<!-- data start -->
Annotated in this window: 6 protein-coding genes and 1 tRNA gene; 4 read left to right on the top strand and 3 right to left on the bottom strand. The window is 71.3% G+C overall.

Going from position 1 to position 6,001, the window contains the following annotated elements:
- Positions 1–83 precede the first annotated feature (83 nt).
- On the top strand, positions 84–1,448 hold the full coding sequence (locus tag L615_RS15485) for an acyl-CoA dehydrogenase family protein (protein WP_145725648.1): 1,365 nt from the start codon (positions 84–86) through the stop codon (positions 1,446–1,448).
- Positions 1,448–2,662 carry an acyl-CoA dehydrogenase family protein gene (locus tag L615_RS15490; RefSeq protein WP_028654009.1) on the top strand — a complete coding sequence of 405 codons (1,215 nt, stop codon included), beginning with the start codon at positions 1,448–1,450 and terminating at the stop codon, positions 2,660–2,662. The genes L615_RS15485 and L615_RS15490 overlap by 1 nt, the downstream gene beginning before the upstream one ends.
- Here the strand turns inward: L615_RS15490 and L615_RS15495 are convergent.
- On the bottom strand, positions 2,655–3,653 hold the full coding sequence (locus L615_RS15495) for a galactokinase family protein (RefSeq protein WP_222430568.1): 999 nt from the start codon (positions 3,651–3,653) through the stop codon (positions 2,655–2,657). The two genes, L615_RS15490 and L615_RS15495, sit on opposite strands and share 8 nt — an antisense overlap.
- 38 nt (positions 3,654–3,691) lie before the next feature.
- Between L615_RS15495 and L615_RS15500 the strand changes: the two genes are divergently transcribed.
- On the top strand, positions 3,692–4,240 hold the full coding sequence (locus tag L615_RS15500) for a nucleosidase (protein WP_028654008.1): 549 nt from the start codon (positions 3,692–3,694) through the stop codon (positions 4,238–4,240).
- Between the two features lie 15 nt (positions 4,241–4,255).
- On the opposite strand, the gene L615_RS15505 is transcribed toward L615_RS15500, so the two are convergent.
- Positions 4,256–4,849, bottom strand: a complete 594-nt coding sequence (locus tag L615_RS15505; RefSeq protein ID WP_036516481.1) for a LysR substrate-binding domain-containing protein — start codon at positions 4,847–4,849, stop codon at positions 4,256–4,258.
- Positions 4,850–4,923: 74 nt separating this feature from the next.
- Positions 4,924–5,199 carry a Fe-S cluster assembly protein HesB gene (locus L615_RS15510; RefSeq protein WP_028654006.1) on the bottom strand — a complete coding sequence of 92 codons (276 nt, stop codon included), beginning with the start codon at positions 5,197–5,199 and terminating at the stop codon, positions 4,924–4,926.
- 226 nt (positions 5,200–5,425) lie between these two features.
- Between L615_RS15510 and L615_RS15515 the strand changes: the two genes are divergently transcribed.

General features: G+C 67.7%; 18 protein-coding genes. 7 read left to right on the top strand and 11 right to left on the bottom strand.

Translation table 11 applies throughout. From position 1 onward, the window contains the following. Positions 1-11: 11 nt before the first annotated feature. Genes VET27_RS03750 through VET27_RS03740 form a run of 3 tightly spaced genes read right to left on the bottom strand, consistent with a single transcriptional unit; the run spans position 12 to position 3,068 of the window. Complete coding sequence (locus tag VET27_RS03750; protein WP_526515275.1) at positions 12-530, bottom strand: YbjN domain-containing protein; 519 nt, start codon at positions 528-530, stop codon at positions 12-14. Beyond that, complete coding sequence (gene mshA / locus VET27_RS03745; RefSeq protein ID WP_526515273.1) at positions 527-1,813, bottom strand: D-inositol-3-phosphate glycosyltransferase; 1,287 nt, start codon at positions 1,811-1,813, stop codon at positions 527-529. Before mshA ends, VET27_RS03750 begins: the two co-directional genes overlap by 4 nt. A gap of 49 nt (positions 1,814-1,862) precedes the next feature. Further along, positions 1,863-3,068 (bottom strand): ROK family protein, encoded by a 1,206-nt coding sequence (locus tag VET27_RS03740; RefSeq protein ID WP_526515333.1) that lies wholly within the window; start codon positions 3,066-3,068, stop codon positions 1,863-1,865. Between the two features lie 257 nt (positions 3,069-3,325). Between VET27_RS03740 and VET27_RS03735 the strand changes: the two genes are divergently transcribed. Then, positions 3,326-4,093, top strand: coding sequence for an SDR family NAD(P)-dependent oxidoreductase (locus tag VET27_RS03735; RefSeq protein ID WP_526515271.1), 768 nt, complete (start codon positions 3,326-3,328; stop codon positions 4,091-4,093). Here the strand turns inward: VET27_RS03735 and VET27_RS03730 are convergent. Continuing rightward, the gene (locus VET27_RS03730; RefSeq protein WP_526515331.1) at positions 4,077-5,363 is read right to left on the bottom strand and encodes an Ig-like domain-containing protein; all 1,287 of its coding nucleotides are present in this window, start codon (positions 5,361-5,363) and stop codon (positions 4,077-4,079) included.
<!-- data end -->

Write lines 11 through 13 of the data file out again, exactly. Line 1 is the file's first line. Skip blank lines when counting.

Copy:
- Between the two features lie 15 nt (positions 4,241–4,255).
- On the opposite strand, the gene L615_RS15505 is transcribed toward L615_RS15500, so the two are convergent.
- Positions 4,256–4,849, bottom strand: a complete 594-nt coding sequence (locus tag L615_RS15505; RefSeq protein ID WP_036516481.1) for a LysR substrate-binding domain-containing protein — start codon at positions 4,847–4,849, stop codon at positions 4,256–4,258.